March 28, 2005 | General


BioCycle March 2005, Vol. 46, No. 3, p. 29
New options for storm water and improving water quality are offered by increased installation of green roofs throughout the nation.
Rhonda Sherman

STORM WATER runoff has been identified by the U.S. EPA as one of the major sources of water quality impairment throughout the United States. Recent rules developed by EPA’s National Pollutant Discharge Elimination System (NPDES) emphasize use of best management practices (BMPs) to improve runoff quality. Green roofs are a new option for storm water BMPs – offering the potential to convert thousands of square feet of idle space on rooftops to retention areas.
Green roofs provide peak flow reduction of rooftop runoff and roof surface temperatures. Because a green roof absorbs most of the ultraviolet light striking it, the roof lasts much longer than a standard roof. It also acts as providing an insulator, lowering building heating and cooling costs, as well as an added living space for residents in congested spaces.
Green roofs provide hydrologic control of small, frequently-occurring storms and their effects on ecosystems downstream. They also offer combined sewer overflow mitigation, watershed pollutant load management, and compliance with the NPDES Phase II Final Rule.
Research on the role of green roofs as a storm water BMP has been limited. The City of Portland, Oregon began its EcoRoof program in 1996, and collected data during a 15-month period during 2002 and 2003. The monitoring data found that the water retention of an extensive green roof with a 4- to 5-inch media depth was 69 percent of total rainfall. Peak flow reductions of 80 percent were observed. Research conducted at Michigan State University has shown that 66 percent of the precipitation was retained by an extensive green roof studied over an average of 24 rainfall events. (This data was included in a paper given by Bill Hunt (see below) and colleagues at a 2004 green roof conference.)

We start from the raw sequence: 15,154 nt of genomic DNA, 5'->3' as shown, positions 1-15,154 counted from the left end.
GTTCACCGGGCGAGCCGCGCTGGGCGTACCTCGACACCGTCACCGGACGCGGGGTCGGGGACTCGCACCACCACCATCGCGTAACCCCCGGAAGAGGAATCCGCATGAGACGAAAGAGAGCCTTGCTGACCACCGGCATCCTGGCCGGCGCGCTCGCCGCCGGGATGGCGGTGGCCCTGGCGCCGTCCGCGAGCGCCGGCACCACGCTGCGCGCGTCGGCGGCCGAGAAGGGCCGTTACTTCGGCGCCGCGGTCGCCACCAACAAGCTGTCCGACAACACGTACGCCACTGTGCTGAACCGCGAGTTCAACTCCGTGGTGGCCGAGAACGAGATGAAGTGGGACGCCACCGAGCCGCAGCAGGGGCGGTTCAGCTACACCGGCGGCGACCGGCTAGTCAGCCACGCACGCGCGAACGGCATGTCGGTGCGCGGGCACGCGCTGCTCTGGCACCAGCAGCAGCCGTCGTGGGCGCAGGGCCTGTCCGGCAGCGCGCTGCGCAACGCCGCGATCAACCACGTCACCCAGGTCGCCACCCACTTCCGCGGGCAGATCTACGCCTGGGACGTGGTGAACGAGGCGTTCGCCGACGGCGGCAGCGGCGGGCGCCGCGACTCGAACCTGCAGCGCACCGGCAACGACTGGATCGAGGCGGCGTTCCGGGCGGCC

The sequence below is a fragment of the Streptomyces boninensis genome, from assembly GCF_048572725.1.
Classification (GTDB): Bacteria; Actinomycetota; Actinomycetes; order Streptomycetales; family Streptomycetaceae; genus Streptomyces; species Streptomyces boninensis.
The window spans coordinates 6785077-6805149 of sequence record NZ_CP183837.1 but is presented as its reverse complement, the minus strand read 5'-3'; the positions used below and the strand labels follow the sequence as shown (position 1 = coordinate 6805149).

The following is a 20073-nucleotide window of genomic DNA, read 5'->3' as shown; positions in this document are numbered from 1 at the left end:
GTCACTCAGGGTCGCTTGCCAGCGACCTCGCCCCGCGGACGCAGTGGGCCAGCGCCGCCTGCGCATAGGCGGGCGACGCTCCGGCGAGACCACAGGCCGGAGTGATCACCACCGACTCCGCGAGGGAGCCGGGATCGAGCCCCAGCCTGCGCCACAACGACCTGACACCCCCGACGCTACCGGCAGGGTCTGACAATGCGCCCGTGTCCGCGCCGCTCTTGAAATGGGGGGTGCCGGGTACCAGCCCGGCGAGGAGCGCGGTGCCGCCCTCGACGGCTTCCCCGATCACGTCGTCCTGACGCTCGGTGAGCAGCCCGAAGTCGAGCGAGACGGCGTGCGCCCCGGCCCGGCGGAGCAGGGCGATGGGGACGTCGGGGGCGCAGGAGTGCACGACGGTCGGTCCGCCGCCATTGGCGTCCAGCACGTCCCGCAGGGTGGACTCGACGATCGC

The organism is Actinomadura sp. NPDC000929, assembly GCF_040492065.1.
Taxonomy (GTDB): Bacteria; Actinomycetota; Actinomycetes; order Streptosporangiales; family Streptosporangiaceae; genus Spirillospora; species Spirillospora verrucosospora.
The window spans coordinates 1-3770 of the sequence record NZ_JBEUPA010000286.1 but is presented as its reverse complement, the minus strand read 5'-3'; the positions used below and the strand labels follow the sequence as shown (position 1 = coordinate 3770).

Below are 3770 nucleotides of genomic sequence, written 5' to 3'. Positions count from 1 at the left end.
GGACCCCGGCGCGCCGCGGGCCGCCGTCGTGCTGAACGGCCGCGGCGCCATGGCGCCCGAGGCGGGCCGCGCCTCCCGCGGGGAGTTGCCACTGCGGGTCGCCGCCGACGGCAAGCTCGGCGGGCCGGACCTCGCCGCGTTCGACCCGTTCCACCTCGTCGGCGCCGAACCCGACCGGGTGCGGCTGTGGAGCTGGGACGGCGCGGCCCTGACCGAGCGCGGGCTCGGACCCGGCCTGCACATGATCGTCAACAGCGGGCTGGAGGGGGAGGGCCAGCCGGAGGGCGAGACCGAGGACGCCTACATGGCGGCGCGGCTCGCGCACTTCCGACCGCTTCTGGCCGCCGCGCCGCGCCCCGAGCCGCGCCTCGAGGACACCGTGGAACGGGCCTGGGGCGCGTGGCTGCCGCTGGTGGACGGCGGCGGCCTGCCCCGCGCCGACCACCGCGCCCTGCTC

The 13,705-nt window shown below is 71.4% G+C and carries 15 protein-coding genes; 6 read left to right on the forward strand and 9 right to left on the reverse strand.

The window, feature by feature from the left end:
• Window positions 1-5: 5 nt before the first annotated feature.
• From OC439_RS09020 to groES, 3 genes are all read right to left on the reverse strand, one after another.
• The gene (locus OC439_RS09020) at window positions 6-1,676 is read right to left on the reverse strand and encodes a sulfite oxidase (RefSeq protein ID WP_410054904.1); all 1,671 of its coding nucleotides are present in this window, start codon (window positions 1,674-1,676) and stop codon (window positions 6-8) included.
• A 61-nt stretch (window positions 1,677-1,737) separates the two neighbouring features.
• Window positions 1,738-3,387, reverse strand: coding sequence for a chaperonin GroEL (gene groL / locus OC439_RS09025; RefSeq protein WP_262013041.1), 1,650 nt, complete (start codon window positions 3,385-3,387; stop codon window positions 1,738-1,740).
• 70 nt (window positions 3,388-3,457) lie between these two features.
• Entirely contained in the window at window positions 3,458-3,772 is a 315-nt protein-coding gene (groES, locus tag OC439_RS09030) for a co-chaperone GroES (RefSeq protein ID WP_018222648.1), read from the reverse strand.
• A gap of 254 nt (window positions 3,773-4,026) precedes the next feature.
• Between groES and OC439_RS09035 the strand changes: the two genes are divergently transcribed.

Much green roof research on storm water retention and water quality in the United States is being conducted at North Carolina State University (NCSU). By discovering the extent to which green roofs can be used as nutrient reduction BMPs, the research engineers can determine what removal efficiency to assign to them. Since 2002, some NCSU professors and students have been conducting research on green roofs. At three sites (Kinston, Goldsboro, and Raleigh), they are studying four parameters: 1) Storm water runoff reduction, both volume and peak; 2) Water quality, to determine if less nitrogen and phosphorus are leaving green roofs; 3) Plant survival, to see which grow best on green roofs in the Southeast; and 4) Temperature of green roof runoff, to see if it increases or decreases (this is important to nearby trout waters because the fish will experience thermal shock if the water is too warm).
All three of the roofs under study have extensive systems with three to four inches of plant growth media consisting of 55 percent expanded slate, 30 percent sand, and 15 percent compost that was donated by Carolina Stalite. Researchers found that the total volume of runoff was reduced for all three of the green roofs studied. The roofs captured 55 to 70 percent of rainfall and released it back to the atmosphere. Flatter roofs held more water. Two roofs with pitches of three percent or less retained 70 percent of rainfall, while a roof with an eight percent pitch held 55 percent.
Researchers also studied peak flow mitigation. All three roofs reduced peak runoff by over 50 percent from storms with a one to three inch rainfall. The Kinston green roof had an 87 percent peak flow reduction and the green roof in Goldsboro had a 78 percent reduction. NCSU researchers originally hypothesized that green roofs would improve storm water runoff water quality. They analyzed samples of green roof runoff, control roof runoff and rainfall for nutrients. Results showed that N and P are leaching from the green roof soil media.